Climbing Over Walls (Homily)

22 Sepember 2019

Readings: Amos 8:4-7 Psalm 113 Bonhoeffer (Letters and Papers from Prison) Luke 16:1-13

For the noontime Eucharist on Wednesdays, we usually commemorate a saint who is remembered on the church calendar that week. Last Wednesday, we used the propers for St Ninian. The short biography in For All the Saints, told us that Ninian was “a fifth-century bishop who was the first to preach the gospel in western Scotland. He originally came from England, then a province of the Roman empire, and spent many years in centres of Christian culture like Rome and southern Gaul. At that time the leaders of the Church tended to think that people who lived outside the boundaries of the Roman empire were not worth converting to Christ. In Britain this attitude was visibly reinforced by Hadrian’s Wall, a string of stone forts built across the northern boundary of England, in order to keep out the Scottish tribes. But one day Ninian either climbed over or sailed around this wall and headed into barbarian territory in order to bring the gospel to the enemies of his culture.” The spunkiness of Ninian’s extramural adventure caught my attention. We live in a time when there is an ocean of rhetoric about walls. I have lived long enough to remember when the Berlin wall was erected, and I own a chunk of the wall from when it was torn down in 1989. Walls are real or imagined, bricks and mortar, as well as metaphorical.

The prophet Amos writes at a time when there were social walls between the rich and powerful and those they cheated and took advantage of. To the rich, the Sabbath and religious festivals were an inconvenience that restrained trade. They couldn’t wait for the festival or day of rest to be over so they could get back to their con and hustle.

Dietrich Bonhoeffer, in prison for his opposition to Hitler and the Nazi regime, reminds his correspondents how the powers have corrupted Christ’s message in the churches of the day. Aryan supremacy then–or now–is not a hallmark of the realm of God.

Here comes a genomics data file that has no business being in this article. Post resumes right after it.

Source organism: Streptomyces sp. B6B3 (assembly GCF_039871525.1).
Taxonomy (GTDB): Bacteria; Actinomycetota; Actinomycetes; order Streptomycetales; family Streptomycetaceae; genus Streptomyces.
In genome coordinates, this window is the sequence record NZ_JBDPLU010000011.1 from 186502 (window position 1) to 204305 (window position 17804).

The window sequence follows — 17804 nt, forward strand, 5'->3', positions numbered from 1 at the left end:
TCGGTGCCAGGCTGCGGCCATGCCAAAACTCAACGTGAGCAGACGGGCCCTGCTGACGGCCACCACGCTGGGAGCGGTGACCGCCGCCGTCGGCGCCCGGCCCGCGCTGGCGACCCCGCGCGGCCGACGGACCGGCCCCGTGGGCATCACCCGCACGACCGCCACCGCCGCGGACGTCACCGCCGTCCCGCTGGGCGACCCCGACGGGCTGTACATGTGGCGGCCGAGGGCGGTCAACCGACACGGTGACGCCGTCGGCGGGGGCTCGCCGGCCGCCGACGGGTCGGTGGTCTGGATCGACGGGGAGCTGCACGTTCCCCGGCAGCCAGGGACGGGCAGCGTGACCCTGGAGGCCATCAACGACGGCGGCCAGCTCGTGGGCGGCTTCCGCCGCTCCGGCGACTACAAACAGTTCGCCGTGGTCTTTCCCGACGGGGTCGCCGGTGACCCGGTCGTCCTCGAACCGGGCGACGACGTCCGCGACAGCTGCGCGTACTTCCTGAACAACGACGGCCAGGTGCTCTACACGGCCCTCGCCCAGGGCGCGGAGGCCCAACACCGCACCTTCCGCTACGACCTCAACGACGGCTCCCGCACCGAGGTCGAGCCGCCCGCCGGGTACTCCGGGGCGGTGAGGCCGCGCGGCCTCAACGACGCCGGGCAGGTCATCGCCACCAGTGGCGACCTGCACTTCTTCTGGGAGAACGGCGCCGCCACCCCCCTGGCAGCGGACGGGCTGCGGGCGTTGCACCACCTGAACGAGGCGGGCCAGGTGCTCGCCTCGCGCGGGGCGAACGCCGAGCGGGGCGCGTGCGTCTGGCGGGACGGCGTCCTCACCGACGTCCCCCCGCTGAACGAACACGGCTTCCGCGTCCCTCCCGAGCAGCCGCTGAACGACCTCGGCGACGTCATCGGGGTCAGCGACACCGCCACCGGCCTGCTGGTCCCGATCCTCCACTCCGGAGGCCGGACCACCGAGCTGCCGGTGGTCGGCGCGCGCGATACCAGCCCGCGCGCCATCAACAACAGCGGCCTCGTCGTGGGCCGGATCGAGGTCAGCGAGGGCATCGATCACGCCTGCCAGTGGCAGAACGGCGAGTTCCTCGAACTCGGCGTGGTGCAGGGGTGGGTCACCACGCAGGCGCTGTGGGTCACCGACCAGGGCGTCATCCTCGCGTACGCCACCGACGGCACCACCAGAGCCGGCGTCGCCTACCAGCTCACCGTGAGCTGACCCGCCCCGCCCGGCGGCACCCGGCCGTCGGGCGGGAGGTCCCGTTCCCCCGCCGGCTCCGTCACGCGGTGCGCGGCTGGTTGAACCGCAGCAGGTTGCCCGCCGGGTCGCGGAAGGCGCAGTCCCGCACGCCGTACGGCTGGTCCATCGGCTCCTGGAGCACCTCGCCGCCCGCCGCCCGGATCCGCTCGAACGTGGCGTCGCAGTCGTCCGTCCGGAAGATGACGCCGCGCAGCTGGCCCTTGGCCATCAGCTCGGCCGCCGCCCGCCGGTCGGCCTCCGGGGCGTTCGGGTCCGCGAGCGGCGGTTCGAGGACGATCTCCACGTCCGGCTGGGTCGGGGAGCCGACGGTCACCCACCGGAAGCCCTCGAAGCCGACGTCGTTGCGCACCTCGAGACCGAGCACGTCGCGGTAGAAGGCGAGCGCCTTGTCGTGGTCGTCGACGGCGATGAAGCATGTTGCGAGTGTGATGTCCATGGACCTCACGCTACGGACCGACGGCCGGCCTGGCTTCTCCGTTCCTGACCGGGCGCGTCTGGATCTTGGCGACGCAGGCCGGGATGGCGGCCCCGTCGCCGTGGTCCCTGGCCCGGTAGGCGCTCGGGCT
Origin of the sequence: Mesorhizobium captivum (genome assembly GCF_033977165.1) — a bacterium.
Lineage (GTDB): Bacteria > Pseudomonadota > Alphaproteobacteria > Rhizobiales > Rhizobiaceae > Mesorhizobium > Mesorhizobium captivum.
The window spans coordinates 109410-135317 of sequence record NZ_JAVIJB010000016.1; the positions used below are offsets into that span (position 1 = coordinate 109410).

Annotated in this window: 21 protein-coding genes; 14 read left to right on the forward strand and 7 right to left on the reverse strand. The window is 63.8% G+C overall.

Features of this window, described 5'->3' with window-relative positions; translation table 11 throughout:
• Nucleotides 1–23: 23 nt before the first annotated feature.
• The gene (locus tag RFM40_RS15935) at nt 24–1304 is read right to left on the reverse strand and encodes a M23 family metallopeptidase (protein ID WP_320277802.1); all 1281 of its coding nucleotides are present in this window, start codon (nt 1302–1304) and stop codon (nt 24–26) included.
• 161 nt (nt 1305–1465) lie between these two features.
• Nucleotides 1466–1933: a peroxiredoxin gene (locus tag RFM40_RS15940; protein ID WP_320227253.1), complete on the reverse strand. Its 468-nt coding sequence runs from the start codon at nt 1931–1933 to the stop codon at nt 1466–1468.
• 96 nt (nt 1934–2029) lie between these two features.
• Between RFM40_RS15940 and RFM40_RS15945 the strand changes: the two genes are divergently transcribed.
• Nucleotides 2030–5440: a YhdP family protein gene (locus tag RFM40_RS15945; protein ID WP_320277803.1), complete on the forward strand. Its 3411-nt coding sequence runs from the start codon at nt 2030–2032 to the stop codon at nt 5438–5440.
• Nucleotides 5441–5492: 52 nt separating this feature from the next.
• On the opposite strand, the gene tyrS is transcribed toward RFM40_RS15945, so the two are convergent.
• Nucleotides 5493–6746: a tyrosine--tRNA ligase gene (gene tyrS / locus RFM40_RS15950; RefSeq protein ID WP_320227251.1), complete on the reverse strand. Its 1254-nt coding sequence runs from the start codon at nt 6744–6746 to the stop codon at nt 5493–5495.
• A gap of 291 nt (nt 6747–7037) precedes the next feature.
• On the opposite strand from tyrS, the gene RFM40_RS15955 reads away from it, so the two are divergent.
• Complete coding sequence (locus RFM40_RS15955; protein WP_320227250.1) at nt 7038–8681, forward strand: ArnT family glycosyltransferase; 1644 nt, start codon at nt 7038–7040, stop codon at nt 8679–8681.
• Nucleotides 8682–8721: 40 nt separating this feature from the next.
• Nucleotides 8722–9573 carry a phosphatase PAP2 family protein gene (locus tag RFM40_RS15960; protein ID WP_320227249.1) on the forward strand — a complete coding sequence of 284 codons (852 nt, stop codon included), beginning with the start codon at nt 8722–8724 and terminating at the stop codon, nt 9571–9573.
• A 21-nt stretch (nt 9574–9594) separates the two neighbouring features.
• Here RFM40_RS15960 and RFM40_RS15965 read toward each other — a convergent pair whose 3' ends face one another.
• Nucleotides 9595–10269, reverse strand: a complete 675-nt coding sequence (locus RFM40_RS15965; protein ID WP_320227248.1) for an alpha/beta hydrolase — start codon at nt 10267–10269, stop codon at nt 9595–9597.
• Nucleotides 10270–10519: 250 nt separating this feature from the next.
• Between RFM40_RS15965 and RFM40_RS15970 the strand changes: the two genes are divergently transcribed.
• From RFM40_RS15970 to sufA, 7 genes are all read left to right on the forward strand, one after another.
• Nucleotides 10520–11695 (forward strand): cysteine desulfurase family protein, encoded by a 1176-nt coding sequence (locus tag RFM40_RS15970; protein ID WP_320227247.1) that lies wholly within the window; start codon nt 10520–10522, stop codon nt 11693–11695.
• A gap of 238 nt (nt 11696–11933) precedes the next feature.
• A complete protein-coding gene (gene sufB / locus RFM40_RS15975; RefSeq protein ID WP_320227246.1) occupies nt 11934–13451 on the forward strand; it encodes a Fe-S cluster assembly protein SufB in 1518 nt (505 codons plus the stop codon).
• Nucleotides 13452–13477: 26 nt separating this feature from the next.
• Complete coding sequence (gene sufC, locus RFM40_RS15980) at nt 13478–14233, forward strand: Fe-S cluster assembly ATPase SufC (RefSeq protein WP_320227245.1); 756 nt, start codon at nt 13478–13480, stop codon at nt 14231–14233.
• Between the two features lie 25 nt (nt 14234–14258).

In some the ways the history of the church is the history of breaking down the walls that divide: the Apartheid over skin color in South Africa or ethnicity in Israel; the many barriers women have had to overcome (to get a credit card in their own name, to vote, to be ordained as ministers, to be paid on par with their male colleagues); the walls that prevented gays, lesbians, bi, and transgendered people from being regarded with worth and dignity. None of thiese barriers came down easily, and some are still staning firm.

The happenings all around the world this week are witness to the growing resolve to take on the the industries, governments, and people refusing to accept the reality of the global climate emergency. I have a feeling that bunkering down is not going to work this time. You may have seen the same pairing of images that I did this yesterday: The young climate activist, Greta Thunberg, sitting alone outside the Swedish Parliament in August 2018, one person on strike from school, next to a photo taken this past Friday, a little more than a year later, showing some of the crowds making up a reported four million students and others participating in strikes and demonstrations around the world. People will climb over walls, sail around them, or sledgehammer them down if that is what the future is calling them to do.

Which brings us to today’s gospel reading. I found myself thinking differently about the shrewd estate-manager, a story that appears only in Luke’s gospel. Even Jesus doesn’t condemn the man’s strategy. The estate-manager is in a position of power to give hefty discounts to his boss’s various debtors, and in so doing creates some goodwill before he has to re-enter the job market. In our own age we hear of whistleblowers, people who have knowledge of practices or policies that corporations or governments engage in or operate under that, if known publicly, would bring condemnation or legal action. Knowledge is power, and it will be interesting to see if, with the changing tides around acceptance of the climate crisis, more people within companies and governments find the resolve to do what needs to be done for the sake of the world.